He noted the move by the federal government to establish the Ruga Settlement which was received out of misconception resulting in the suspension of the project in which contracts had already been awarded.

Ganduje, however, said, “There is also a clear sense which I think must be appreciated. That the federal government cannot dictate to states what to do with their land. This is so because the Land Use Act of 1978 puts land under the control of governors on behalf of their states. Even for use of federal lands in the states according to the Supreme Court, building or development control permits must be sought from the governors of the states.

“I am a strong proponent of restriction of herders’ movements into Nigeria from neighbouring countries as part of a solution to tackling herder/farmer clashes. However, another issue worth taking into account is the ECOWAS Protocol which Nigeria signed in 1998. This guarantees free movement to pastoralists, herders across the sub-region. As signatories to that protocol, Nigeria is obliged not to restrict the movement of herders and their cattle from other ECOWAS countries. This is an issue to be looked into.

“This has added a further complication to the problems we already have; besides most foreign herdsmen are exposed to the firearms market and are unknown to the local farming populace.”

His administration, he said, had been at the forefront of pioneering development interventions of the sector to mitigate farmer/herder conflicts.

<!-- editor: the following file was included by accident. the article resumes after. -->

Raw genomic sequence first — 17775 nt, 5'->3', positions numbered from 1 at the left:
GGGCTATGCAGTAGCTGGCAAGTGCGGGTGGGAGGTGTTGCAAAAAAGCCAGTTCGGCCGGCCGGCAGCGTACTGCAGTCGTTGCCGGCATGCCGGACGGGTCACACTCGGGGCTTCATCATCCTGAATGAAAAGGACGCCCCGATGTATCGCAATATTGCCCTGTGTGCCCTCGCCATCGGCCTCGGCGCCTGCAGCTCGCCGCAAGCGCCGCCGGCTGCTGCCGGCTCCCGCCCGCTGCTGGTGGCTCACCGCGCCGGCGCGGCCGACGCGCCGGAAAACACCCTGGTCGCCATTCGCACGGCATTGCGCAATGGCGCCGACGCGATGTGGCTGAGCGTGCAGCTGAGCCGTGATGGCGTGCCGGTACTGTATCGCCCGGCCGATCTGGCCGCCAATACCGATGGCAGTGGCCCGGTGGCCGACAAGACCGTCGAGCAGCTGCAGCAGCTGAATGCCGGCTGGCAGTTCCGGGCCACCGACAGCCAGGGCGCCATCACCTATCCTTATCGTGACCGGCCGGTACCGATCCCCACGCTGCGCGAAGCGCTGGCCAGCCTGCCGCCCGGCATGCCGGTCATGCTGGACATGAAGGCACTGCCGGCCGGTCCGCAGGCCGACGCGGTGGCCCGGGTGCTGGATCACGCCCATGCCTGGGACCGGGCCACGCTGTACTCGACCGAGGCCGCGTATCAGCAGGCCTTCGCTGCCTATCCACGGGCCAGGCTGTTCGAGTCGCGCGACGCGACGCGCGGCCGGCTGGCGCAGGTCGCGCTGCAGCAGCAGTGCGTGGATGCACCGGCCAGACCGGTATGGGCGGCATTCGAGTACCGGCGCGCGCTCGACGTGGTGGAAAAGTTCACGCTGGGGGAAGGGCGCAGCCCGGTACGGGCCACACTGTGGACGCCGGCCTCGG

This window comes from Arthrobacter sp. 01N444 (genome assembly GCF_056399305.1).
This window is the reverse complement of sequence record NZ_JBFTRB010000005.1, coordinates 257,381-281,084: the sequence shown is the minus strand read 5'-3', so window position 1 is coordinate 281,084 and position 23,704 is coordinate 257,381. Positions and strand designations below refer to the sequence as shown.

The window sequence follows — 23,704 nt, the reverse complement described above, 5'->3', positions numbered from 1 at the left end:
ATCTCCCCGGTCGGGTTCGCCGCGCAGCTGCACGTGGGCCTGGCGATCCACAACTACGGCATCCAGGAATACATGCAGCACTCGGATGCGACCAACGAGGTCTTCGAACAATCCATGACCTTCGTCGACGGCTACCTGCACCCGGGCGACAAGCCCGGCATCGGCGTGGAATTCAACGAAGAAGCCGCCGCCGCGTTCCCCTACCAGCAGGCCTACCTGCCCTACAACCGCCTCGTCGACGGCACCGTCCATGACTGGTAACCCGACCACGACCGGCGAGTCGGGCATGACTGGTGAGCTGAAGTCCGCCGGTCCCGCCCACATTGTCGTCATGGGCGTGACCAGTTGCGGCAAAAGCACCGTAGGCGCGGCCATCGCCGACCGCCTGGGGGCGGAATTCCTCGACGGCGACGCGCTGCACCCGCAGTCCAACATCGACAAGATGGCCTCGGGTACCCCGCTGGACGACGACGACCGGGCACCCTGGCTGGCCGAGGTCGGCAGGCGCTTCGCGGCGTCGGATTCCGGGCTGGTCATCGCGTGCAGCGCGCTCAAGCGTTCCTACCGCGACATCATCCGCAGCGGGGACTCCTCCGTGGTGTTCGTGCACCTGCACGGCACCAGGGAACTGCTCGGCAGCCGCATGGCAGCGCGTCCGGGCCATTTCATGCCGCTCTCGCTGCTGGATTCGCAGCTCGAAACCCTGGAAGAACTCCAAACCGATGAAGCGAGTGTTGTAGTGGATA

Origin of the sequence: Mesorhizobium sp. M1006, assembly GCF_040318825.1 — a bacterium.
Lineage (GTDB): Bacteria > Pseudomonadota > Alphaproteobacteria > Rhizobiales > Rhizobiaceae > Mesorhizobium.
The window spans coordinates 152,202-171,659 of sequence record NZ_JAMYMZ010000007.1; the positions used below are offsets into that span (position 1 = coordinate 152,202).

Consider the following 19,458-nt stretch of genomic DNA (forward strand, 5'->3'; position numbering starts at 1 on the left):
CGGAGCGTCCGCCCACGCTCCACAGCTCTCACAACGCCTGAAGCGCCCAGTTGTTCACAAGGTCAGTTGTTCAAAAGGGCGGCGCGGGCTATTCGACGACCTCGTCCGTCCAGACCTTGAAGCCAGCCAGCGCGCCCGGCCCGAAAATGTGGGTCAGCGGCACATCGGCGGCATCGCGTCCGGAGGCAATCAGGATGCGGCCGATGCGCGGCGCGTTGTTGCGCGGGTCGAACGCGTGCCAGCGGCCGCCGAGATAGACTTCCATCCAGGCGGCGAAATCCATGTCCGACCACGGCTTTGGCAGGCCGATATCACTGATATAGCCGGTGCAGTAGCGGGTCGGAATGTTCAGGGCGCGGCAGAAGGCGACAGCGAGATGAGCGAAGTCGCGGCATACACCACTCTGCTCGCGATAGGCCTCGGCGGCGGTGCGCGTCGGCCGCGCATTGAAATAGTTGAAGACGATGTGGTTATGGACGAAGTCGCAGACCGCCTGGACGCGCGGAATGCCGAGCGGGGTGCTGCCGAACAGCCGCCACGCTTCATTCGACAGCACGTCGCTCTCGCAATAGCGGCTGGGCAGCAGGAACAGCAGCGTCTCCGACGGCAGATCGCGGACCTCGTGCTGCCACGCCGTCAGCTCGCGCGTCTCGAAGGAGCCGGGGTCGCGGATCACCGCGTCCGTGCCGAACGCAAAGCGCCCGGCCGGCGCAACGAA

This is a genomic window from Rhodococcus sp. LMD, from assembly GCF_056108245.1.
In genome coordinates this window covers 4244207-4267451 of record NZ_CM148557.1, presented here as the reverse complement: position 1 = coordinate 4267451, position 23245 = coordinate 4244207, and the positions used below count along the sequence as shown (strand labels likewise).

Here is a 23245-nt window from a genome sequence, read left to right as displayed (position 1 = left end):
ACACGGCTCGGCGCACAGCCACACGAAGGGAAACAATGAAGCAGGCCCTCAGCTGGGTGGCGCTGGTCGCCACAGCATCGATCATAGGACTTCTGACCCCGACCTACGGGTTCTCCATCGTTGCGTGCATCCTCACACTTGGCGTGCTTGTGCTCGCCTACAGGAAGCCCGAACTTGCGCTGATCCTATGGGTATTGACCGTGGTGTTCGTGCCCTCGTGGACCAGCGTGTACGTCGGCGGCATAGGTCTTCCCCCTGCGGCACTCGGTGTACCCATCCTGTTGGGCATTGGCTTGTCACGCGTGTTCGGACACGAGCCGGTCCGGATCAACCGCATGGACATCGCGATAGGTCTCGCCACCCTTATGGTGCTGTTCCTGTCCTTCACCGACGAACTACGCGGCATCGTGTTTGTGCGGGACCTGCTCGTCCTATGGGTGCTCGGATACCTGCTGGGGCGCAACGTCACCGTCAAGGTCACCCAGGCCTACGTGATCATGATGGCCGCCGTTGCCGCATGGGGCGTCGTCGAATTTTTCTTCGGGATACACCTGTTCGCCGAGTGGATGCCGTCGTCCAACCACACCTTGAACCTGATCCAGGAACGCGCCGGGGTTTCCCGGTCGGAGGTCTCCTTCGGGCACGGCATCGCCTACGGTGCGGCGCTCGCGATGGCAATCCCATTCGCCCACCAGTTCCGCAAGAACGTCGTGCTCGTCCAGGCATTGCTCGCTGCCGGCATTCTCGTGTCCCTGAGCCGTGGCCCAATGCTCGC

“In Kano state, you may wish to know that until our intervention, activities of cattle rustlers such as rape, killings, abduction and banditry had paralyzed economic activities which left a lot of cattle readers and farmers in a state of despair.

“We started by mobilising security agencies and hence the formation of a Police Anti-Cattle Rustling Squad, Ambush Squad and Tactical Observation points along the Falgore Forest. The police teams were deployed to Tundun Wada, Doguwa and Sunmaila local government areas of the state, and were given all the support they needed to arrest the rustlers and prevent further loss of cattle in the state.

“A military formation was also established in the forest to further reinforce the police effort, in addition to the construction of four prototype security dormitories at Kano entrances that included rearing industry from socio-cultural to socio-economic venture. This helped at putting an end to the persistent wandering of herdsmen and also helped to expand them economically.”

No holds barred

In what many saw as a way of expressing his frustration, the Sultan of Sokoto, Alhaji Sa’ad Abubakar III, used the conference to declare that people were angry and hungry; hene, the need to look for ways of dousing tension in the land.

Without minding whose ox is gored, the Sultan remarked that the clashes between farmers and herders in Benue state had continued because all the suggestions made to the government were not implemented.

“Let’s keep politics aside. I have been to Benue at least two times as Sultan to sit with the governor and traditional rulers to discuss peace in the Benue valley. At the end of it, the suggestions were thrown away. Let this conference not be in the same manner, let’s do it and let’s do well and now.”

Need to invest in sector